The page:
Many people have silver but have no gold.
Even if they had gold, it is confined to watch-cases, snuff-boxes, and trinkets which do not have a great combined value.
In the British coin, the value of the gold preponderates greatly, but not in all countries.
In the coin of some countries, the value of gold and silver is nearly equal.
In the Scotch coin before the union with England, the gold preponderated very little.
In the coin of many countries, the silver preponderates.
In France, the largest sums are commonly paid in silver.
It is difficult there to get more gold than what can be carried in your pocket.
The superior value of silver plate above gold in all countries will much more than compensate the preponderancy of the gold coin above the silver.
This happens only in some countries.
182 Silver has always been and probably will always be much cheaper than gold.
Yet gold is cheaper than silver in the current Spanish market.
A commodity may be dear or cheap depending on its price above the long term lowest possible price.
This lowest price is that which barely replaces the stock employed with a moderate profit.
It provides no rent.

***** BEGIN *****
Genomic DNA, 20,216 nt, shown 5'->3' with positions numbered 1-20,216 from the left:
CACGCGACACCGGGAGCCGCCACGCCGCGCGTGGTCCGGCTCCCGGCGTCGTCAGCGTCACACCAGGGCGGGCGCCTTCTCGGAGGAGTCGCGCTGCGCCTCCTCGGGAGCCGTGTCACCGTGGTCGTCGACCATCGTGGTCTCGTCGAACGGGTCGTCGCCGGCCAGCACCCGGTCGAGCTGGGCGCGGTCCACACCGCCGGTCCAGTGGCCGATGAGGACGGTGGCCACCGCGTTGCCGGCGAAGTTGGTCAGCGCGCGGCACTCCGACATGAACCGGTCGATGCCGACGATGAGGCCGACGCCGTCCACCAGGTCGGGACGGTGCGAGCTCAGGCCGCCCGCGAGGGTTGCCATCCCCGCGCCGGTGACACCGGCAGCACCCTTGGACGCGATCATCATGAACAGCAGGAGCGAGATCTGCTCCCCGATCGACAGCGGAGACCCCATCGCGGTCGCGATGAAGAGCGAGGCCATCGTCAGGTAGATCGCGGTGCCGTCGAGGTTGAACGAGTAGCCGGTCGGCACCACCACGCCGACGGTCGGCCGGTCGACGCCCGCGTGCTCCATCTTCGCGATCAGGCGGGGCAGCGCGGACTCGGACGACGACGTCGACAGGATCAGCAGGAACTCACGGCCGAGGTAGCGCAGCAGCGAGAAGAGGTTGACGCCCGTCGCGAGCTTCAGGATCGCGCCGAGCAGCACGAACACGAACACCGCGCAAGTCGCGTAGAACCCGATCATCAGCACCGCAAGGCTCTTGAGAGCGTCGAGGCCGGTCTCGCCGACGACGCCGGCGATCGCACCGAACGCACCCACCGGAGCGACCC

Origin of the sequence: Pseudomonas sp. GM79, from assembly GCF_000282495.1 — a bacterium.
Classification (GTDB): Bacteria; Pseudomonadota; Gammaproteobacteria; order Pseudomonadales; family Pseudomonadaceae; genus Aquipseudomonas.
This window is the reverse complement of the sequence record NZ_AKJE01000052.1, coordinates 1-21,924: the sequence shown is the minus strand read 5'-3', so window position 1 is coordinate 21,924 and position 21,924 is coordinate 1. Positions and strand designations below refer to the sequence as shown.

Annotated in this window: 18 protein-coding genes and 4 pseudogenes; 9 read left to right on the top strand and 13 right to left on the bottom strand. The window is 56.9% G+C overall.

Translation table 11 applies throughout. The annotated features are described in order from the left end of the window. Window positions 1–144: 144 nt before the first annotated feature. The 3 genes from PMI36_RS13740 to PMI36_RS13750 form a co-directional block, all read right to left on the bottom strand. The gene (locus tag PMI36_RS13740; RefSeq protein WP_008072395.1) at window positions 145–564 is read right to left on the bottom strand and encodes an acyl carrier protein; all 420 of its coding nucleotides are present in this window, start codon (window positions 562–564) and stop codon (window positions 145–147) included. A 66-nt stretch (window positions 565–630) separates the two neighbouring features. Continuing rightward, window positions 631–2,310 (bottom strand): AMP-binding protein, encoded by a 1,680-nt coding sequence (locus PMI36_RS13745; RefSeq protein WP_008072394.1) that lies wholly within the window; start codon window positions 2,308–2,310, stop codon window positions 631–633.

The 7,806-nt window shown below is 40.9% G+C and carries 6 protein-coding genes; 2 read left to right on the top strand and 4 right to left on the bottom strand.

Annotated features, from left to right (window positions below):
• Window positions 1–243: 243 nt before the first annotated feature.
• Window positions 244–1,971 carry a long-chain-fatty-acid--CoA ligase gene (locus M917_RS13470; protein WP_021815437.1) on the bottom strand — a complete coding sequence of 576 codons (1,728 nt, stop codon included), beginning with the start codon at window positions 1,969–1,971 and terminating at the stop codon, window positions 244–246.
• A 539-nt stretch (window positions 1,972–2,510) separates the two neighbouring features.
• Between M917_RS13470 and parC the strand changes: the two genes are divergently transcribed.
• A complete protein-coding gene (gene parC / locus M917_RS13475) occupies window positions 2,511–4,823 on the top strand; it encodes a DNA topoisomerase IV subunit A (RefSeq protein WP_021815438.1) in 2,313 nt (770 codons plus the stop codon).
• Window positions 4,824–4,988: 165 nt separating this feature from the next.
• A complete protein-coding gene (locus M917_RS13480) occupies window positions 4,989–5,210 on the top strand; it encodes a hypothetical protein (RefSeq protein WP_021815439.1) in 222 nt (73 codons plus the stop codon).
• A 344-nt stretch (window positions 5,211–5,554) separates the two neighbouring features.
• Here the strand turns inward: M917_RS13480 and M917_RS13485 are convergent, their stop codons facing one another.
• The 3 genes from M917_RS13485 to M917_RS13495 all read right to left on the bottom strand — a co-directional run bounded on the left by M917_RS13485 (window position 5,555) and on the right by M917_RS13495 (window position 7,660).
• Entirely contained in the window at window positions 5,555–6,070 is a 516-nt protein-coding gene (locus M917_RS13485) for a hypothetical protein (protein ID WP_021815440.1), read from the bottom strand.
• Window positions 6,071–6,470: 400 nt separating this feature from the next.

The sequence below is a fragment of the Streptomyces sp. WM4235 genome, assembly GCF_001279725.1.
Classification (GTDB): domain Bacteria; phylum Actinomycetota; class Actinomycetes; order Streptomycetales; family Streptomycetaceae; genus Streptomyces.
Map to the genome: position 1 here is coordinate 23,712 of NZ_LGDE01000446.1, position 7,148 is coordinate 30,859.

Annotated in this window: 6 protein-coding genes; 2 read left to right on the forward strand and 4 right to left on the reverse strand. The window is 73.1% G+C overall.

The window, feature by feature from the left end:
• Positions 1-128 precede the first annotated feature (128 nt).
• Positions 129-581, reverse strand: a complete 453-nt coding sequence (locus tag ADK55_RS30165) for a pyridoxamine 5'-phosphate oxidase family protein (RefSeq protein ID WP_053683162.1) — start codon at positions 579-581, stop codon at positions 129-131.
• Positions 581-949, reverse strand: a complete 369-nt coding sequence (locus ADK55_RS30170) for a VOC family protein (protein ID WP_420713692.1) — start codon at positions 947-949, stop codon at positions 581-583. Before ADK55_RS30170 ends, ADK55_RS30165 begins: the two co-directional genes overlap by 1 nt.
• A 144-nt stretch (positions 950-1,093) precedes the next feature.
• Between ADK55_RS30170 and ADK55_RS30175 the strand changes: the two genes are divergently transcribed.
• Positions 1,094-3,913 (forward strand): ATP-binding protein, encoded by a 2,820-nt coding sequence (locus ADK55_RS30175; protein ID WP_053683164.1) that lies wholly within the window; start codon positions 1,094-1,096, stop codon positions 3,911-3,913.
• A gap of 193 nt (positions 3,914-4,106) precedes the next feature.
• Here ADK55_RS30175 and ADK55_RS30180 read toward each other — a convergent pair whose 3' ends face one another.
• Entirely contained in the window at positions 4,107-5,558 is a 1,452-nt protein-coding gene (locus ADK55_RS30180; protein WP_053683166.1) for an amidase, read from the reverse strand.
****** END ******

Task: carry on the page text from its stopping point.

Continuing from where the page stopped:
But in the current Spanish market, gold is nearer to this lowest price than silver.
The tax of the King of Spain on gold is only 5%
Whereas his tax on silver is 10%.
These taxes have the whole rent of most of the gold and silver mines of Spanish America.
Gold tax is still worse paid than silver tax.
Gold mine undertakers rarely make a fortune.
Their profits must be more moderate than those of silver mines
In the Spanish market, the price of Spanish gold affords less rent and profit.
It must be nearer to its lowest price than the price of Spanish silver.
In the Spanish market, with all expences computed, the total quantity of the one metal cannot be disposed of so advantageously as the other.
The tax of the King of Portugal on Brazilian gold is 20%, the same with the ancient tax of the King of Spain on Mexican and Peruvian silver.
It may therefore be uncertain whether all American gold is nearer to its lowest price than all American silver, to the European market.
183 The price of precious stones may be nearer to their lowest price than the price of gold.
184 A tax on luxury which creates a very important revenue, such as the tax on silver, will probably never be given up as long as it is possible to pay it.
Yet in time, it might be needed to be reduced if it is impossible to pay it.
In 1736, the silver tax was reduced from 20% to 10%.
The gold tax was reduced to 5%.
The operational costs of the Spanish American silver mines, like all other mines, gradually became more expensive because of the greater cost of:
drawing out water
supplying them with fresh air at greater depths.
185 These causes are equivalent to a growing scarcity of silver.
Silver grows scarcer when it becomes more difficult and expensive to collect.
In time, the increase of the expence must either:
be compensated by an increase in the price of silver
be compensated by a reduction of the tax on silver